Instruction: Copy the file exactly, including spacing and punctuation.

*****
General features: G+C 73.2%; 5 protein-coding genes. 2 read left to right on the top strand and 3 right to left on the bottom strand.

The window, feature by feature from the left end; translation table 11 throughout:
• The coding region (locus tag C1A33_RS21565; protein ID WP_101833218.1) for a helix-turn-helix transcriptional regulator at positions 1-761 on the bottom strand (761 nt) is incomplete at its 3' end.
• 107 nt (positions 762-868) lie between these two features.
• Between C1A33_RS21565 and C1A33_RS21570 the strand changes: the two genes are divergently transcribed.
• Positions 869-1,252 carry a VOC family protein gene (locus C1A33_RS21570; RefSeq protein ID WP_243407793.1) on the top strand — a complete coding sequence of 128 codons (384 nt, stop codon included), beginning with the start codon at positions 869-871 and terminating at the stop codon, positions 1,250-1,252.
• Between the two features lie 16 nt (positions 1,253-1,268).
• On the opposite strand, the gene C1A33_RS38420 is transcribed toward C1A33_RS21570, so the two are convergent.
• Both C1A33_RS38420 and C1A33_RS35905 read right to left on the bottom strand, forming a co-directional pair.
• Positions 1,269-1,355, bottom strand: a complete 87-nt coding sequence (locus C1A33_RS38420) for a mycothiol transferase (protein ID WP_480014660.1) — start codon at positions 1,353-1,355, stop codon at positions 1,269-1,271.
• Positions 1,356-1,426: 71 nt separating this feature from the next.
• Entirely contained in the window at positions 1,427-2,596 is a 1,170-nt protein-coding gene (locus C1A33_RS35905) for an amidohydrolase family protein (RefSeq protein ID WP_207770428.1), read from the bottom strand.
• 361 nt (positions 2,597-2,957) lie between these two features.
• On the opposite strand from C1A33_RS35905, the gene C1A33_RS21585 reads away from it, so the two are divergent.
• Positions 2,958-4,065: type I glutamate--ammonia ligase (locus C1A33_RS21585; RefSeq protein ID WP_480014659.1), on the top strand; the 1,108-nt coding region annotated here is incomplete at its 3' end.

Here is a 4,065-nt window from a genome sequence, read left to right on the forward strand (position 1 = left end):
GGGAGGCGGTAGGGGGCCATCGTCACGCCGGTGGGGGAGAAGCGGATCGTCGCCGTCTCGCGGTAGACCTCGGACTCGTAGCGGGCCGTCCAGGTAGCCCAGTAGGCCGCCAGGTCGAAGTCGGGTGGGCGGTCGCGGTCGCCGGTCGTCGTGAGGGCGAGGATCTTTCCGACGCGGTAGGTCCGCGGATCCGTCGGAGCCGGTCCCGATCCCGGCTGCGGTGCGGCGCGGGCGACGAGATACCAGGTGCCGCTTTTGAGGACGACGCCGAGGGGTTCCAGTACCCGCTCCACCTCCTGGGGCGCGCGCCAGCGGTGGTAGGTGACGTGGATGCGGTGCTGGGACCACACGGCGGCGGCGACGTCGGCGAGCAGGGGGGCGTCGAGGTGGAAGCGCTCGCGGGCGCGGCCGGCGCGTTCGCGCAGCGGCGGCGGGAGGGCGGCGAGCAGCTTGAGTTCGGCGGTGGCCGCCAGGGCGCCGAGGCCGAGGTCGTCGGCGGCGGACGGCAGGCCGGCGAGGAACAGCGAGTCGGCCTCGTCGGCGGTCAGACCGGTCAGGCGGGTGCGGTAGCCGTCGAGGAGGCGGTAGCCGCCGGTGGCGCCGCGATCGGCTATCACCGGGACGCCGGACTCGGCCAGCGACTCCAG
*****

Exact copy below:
General features: G+C 73.2%; 5 protein-coding genes. 2 read left to right on the top strand and 3 right to left on the bottom strand.

The window, feature by feature from the left end; translation table 11 throughout:
• The coding region (locus tag C1A33_RS21565; protein ID WP_101833218.1) for a helix-turn-helix transcriptional regulator at positions 1-761 on the bottom strand (761 nt) is incomplete at its 3' end.
• 107 nt (positions 762-868) lie between these two features.
• Between C1A33_RS21565 and C1A33_RS21570 the strand changes: the two genes are divergently transcribed.
• Positions 869-1,252 carry a VOC family protein gene (locus C1A33_RS21570; RefSeq protein ID WP_243407793.1) on the top strand — a complete coding sequence of 128 codons (384 nt, stop codon included), beginning with the start codon at positions 869-871 and terminating at the stop codon, positions 1,250-1,252.
• Between the two features lie 16 nt (positions 1,253-1,268).
• On the opposite strand, the gene C1A33_RS38420 is transcribed toward C1A33_RS21570, so the two are convergent.
• Both C1A33_RS38420 and C1A33_RS35905 read right to left on the bottom strand, forming a co-directional pair.
• Positions 1,269-1,355, bottom strand: a complete 87-nt coding sequence (locus C1A33_RS38420) for a mycothiol transferase (protein ID WP_480014660.1) — start codon at positions 1,353-1,355, stop codon at positions 1,269-1,271.
• Positions 1,356-1,426: 71 nt separating this feature from the next.
• Entirely contained in the window at positions 1,427-2,596 is a 1,170-nt protein-coding gene (locus C1A33_RS35905) for an amidohydrolase family protein (RefSeq protein ID WP_207770428.1), read from the bottom strand.
• 361 nt (positions 2,597-2,957) lie between these two features.
• On the opposite strand from C1A33_RS35905, the gene C1A33_RS21585 reads away from it, so the two are divergent.
• Positions 2,958-4,065: type I glutamate--ammonia ligase (locus C1A33_RS21585; RefSeq protein ID WP_480014659.1), on the top strand; the 1,108-nt coding region annotated here is incomplete at its 3' end.

Here is a 4,065-nt window from a genome sequence, read left to right on the forward strand (position 1 = left end):
GGGAGGCGGTAGGGGGCCATCGTCACGCCGGTGGGGGAGAAGCGGATCGTCGCCGTCTCGCGGTAGACCTCGGACTCGTAGCGGGCCGTCCAGGTAGCCCAGTAGGCCGCCAGGTCGAAGTCGGGTGGGCGGTCGCGGTCGCCGGTCGTCGTGAGGGCGAGGATCTTTCCGACGCGGTAGGTCCGCGGATCCGTCGGAGCCGGTCCCGATCCCGGCTGCGGTGCGGCGCGGGCGACGAGATACCAGGTGCCGCTTTTGAGGACGACGCCGAGGGGTTCCAGTACCCGCTCCACCTCCTGGGGCGCGCGCCAGCGGTGGTAGGTGACGTGGATGCGGTGCTGGGACCACACGGCGGCGGCGACGTCGGCGAGCAGGGGGGCGTCGAGGTGGAAGCGCTCGCGGGCGCGGCCGGCGCGTTCGCGCAGCGGCGGCGGGAGGGCGGCGAGCAGCTTGAGTTCGGCGGTGGCCGCCAGGGCGCCGAGGCCGAGGTCGTCGGCGGCGGACGGCAGGCCGGCGAGGAACAGCGAGTCGGCCTCGTCGGCGGTCAGACCGGTCAGGCGGGTGCGGTAGCCGTCGAGGAGGCGGTAGCCGCCGGTGGCGCCGCGATCGGCTATCACCGGGACGCCGGACTCGGCCAGCGACTCCAG